By this time, a crowd of locals had crowded around the van.  One man was apparently drunk or mentally checked out, and while the mechanic was working with the fuel pumps wiring, he decided to reach inside the van and turn over the engine as Unruh has invitingly left the key in the ignition.  This delivered a huge electrical jolt to the mechanic, whose body lurched violently, and he punctured his leg on the van’s chassis.  Jumping out from under the van, he rushed at the mindless villager responsible, and began to forcefully push him, yelling with surprise, hurt, and anger.  It seemed a fight might ensue, but the hapless offender was docile and neither responded in word nor action.

    Unruh hailed a passing motorbike, and hopping on, sped off to Kajang, the area’s only large town.  apparently it was only a couple of kilometers away.  I asked Riswan if an auto parts store would be open at such an hour.  “It doesn’t matter,” he said.  “Unruh will simply find the owner if no one is at the shop, and the owner will oblige them.”  This reality was something quite foreign to American business protocol, and I had to be thankful at this point in our road adventure that I was in Indonesia.

    Meanwhile, Julio was clearly becoming beside himself.  Apparently he had some appointment scheduled for the evening back in Bira, and it was important enough that he deemed it justifiable to walk off down the road to Kajang, abandoning Riswan, Unruh, and me to come what may.  I took Julio’s actions as short-sighted, selfish, and possibly stupid.  Riswan’s cell phone was running low on battery charge, cellular signal was poor in the area, and if Julio couldn’t flag a ride to Bira on his own, we might not have been able to locate him in Kajang in order to rendezvous and provide him a ride home.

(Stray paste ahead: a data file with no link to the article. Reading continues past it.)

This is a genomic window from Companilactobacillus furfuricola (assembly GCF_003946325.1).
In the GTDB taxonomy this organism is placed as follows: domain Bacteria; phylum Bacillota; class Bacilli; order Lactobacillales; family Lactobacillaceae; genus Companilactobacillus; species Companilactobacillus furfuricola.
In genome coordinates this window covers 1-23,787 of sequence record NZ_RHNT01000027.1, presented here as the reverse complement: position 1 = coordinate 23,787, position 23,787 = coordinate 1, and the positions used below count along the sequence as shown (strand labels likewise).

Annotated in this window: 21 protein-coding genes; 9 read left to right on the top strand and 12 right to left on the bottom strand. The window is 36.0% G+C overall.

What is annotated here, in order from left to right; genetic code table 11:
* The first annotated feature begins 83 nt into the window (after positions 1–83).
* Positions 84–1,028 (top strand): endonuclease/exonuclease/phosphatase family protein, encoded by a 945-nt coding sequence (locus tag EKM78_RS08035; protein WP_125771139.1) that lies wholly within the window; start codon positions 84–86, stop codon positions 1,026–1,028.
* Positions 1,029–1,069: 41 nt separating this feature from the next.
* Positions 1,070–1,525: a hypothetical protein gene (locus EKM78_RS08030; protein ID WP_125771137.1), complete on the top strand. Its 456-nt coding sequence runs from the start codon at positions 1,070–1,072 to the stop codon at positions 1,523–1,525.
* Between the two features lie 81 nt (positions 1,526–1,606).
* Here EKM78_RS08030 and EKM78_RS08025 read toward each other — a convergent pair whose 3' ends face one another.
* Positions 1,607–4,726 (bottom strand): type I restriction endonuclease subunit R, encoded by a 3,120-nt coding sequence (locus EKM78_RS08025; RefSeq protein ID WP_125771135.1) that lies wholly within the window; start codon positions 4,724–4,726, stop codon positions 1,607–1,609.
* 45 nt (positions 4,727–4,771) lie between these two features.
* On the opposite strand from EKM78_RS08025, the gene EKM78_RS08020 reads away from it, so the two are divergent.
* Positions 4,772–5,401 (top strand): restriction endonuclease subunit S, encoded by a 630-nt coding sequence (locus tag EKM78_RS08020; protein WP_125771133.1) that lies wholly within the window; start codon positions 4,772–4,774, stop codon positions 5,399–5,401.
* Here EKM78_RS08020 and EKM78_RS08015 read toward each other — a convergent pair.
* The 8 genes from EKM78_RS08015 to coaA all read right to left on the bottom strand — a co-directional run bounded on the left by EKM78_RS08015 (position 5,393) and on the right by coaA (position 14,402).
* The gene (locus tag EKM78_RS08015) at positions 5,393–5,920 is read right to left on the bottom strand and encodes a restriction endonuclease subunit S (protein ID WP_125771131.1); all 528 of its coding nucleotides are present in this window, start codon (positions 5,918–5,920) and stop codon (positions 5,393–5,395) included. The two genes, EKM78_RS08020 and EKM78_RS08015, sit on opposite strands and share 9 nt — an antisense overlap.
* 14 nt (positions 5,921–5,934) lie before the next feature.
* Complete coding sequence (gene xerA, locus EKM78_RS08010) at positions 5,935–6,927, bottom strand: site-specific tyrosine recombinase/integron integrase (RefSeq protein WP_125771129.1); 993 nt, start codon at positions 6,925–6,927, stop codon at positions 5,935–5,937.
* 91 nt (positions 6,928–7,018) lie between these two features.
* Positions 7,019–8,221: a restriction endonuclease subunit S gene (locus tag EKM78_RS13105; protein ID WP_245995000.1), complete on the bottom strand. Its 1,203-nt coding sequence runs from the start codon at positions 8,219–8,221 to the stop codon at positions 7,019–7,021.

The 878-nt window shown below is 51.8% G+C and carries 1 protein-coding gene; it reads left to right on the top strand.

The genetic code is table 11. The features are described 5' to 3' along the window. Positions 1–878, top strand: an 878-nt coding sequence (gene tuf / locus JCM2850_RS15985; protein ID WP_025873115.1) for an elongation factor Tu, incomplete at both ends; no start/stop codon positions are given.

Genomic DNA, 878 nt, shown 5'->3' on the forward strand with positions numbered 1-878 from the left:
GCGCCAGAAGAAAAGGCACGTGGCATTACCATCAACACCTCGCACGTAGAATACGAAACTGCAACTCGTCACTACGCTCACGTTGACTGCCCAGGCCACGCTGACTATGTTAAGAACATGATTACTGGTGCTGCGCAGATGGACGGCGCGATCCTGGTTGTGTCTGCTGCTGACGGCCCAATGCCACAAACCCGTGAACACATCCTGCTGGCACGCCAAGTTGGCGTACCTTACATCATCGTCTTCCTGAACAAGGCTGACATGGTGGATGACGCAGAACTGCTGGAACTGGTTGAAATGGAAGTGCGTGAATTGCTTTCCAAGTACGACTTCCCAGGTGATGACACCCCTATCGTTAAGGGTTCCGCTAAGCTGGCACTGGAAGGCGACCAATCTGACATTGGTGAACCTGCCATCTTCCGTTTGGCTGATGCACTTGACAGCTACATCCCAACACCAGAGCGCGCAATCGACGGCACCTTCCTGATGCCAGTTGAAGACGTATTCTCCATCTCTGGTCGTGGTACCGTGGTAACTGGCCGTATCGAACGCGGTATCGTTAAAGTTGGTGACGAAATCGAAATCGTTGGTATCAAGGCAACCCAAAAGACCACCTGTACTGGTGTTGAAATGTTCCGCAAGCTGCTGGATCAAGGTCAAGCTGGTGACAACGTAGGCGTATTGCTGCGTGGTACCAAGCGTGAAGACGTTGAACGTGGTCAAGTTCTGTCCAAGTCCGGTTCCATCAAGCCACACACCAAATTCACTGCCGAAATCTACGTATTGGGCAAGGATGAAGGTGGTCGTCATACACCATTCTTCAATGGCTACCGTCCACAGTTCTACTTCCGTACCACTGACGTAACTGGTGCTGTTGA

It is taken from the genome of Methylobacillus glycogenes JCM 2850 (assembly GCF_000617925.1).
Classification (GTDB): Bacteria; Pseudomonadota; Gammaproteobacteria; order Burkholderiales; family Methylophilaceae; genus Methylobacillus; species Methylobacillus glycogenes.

Riswan, usually a model of restraint, was rankled.  “What kind of friend is that, to just leave us here in such a situation and walk away?’  he said with the taste of bitter in his mouth.  Well, when the going gets tough, the tough get going, but the man who looks our for only himself just gets up and goes! 

    Personally, I had no emotion invested in Julio’s poor decision, but my suspicions that he was motivated primarily by self-interest and to hell with others were flatly confirmed.  The abandonment also served to remove the benefit of doubt I had forced myself to confer on Julio’s plans for organizing tours for future hotel guests to Ammatoa.  The whole scheme took on a sordidness in my newly reclaimed good sense, and my thinking again turned negative as concerns foreign investors and their insensitivity towards Indonesian culture.

    Unruh managed to return about a half-hour later with a new fuel pump, but it wasn’t an identical match to the original part.  Still, the mechanic managed to Gerry-rig and wire it up correctly.  Unruh turned over the engine several times, and after fits and starts of coughing and sputtering, the fuel pump had finally been primed and the engine was running smoothly.  After two hours of work, we thanked and paid the mechanic, and resumed our ride home.  Driving into nearby Kajang, we stopped to buy some bottled water as we were all dehydrated by this point in time. 

    A curious incident occurred outside the warung where we bought the water; yet another example of coincidence that is remarkably Indonesian in character.  Riswan met a man there who told him he had seen Julio in town and that Julio had paid a motorbike rider to take him back to Bira.  People on the street in Indonesia are quick to notice anything and everything, and can quickly fill you in on any news you might need to know- if you are worthy of it.  Not only that, but they seem to anticipate your need to know, and even though you may be unbeknownst to them, they will often approach you when you do eventually appear, divine your connection to a previous, connected event in town, and give you news you many times don’t even have to ask for in order to receive!  I just shook my head in disbelief.